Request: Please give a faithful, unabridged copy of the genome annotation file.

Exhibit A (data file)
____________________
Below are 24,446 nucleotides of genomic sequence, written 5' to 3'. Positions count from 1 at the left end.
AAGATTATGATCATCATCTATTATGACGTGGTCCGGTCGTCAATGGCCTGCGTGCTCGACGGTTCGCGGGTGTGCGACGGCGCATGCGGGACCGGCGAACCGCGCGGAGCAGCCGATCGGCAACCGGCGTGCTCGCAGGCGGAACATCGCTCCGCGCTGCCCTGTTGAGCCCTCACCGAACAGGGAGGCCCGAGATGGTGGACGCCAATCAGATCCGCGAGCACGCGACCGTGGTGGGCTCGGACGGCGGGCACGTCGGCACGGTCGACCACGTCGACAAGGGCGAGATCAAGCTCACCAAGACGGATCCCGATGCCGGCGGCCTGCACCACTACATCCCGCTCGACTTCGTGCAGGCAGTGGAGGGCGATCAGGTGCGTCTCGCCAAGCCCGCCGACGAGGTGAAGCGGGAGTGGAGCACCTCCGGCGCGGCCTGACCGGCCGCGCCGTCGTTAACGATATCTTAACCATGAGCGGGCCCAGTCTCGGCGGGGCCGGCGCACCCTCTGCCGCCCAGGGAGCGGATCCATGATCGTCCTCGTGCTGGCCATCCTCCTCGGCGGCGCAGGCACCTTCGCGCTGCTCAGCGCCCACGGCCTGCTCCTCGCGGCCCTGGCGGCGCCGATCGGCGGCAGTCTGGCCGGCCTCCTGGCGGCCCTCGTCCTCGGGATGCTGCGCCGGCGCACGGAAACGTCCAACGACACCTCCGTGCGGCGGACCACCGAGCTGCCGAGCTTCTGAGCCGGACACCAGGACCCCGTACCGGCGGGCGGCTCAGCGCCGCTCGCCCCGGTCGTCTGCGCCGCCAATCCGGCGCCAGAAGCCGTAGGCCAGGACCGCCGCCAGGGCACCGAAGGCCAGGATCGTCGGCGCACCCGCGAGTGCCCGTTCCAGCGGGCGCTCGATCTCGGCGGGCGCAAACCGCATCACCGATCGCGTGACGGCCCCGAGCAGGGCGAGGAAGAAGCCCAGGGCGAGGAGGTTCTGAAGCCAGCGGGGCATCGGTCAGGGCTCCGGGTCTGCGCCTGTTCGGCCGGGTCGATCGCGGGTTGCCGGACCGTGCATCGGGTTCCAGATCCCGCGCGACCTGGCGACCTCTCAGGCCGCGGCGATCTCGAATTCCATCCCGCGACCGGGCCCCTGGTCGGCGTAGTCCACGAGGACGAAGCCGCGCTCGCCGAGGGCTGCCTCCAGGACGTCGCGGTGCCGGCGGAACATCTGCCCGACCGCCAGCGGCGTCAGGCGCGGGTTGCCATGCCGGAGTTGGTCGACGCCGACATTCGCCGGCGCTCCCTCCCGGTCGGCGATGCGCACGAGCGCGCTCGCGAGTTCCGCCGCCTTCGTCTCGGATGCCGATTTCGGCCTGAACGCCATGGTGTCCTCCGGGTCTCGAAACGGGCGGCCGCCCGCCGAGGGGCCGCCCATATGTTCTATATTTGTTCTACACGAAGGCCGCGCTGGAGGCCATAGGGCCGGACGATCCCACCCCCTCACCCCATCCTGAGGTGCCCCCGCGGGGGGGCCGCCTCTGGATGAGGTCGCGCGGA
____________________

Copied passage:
Below are 24,446 nucleotides of genomic sequence, written 5' to 3'. Positions count from 1 at the left end.
AAGATTATGATCATCATCTATTATGACGTGGTCCGGTCGTCAATGGCCTGCGTGCTCGACGGTTCGCGGGTGTGCGACGGCGCATGCGGGACCGGCGAACCGCGCGGAGCAGCCGATCGGCAACCGGCGTGCTCGCAGGCGGAACATCGCTCCGCGCTGCCCTGTTGAGCCCTCACCGAACAGGGAGGCCCGAGATGGTGGACGCCAATCAGATCCGCGAGCACGCGACCGTGGTGGGCTCGGACGGCGGGCACGTCGGCACGGTCGACCACGTCGACAAGGGCGAGATCAAGCTCACCAAGACGGATCCCGATGCCGGCGGCCTGCACCACTACATCCCGCTCGACTTCGTGCAGGCAGTGGAGGGCGATCAGGTGCGTCTCGCCAAGCCCGCCGACGAGGTGAAGCGGGAGTGGAGCACCTCCGGCGCGGCCTGACCGGCCGCGCCGTCGTTAACGATATCTTAACCATGAGCGGGCCCAGTCTCGGCGGGGCCGGCGCACCCTCTGCCGCCCAGGGAGCGGATCCATGATCGTCCTCGTGCTGGCCATCCTCCTCGGCGGCGCAGGCACCTTCGCGCTGCTCAGCGCCCACGGCCTGCTCCTCGCGGCCCTGGCGGCGCCGATCGGCGGCAGTCTGGCCGGCCTCCTGGCGGCCCTCGTCCTCGGGATGCTGCGCCGGCGCACGGAAACGTCCAACGACACCTCCGTGCGGCGGACCACCGAGCTGCCGAGCTTCTGAGCCGGACACCAGGACCCCGTACCGGCGGGCGGCTCAGCGCCGCTCGCCCCGGTCGTCTGCGCCGCCAATCCGGCGCCAGAAGCCGTAGGCCAGGACCGCCGCCAGGGCACCGAAGGCCAGGATCGTCGGCGCACCCGCGAGTGCCCGTTCCAGCGGGCGCTCGATCTCGGCGGGCGCAAACCGCATCACCGATCGCGTGACGGCCCCGAGCAGGGCGAGGAAGAAGCCCAGGGCGAGGAGGTTCTGAAGCCAGCGGGGCATCGGTCAGGGCTCCGGGTCTGCGCCTGTTCGGCCGGGTCGATCGCGGGTTGCCGGACCGTGCATCGGGTTCCAGATCCCGCGCGACCTGGCGACCTCTCAGGCCGCGGCGATCTCGAATTCCATCCCGCGACCGGGCCCCTGGTCGGCGTAGTCCACGAGGACGAAGCCGCGCTCGCCGAGGGCTGCCTCCAGGACGTCGCGGTGCCGGCGGAACATCTGCCCGACCGCCAGCGGCGTCAGGCGCGGGTTGCCATGCCGGAGTTGGTCGACGCCGACATTCGCCGGCGCTCCCTCCCGGTCGGCGATGCGCACGAGCGCGCTCGCGAGTTCCGCCGCCTTCGTCTCGGATGCCGATTTCGGCCTGAACGCCATGGTGTCCTCCGGGTCTCGAAACGGGCGGCCGCCCGCCGAGGGGCCGCCCATATGTTCTATATTTGTTCTACACGAAGGCCGCGCTGGAGGCCATAGGGCCGGACGATCCCACCCCCTCACCCCATCCTGAGGTGCCCCCGCGGGGGGGCCGCCTCTGGATGAGGTCGCGCGGA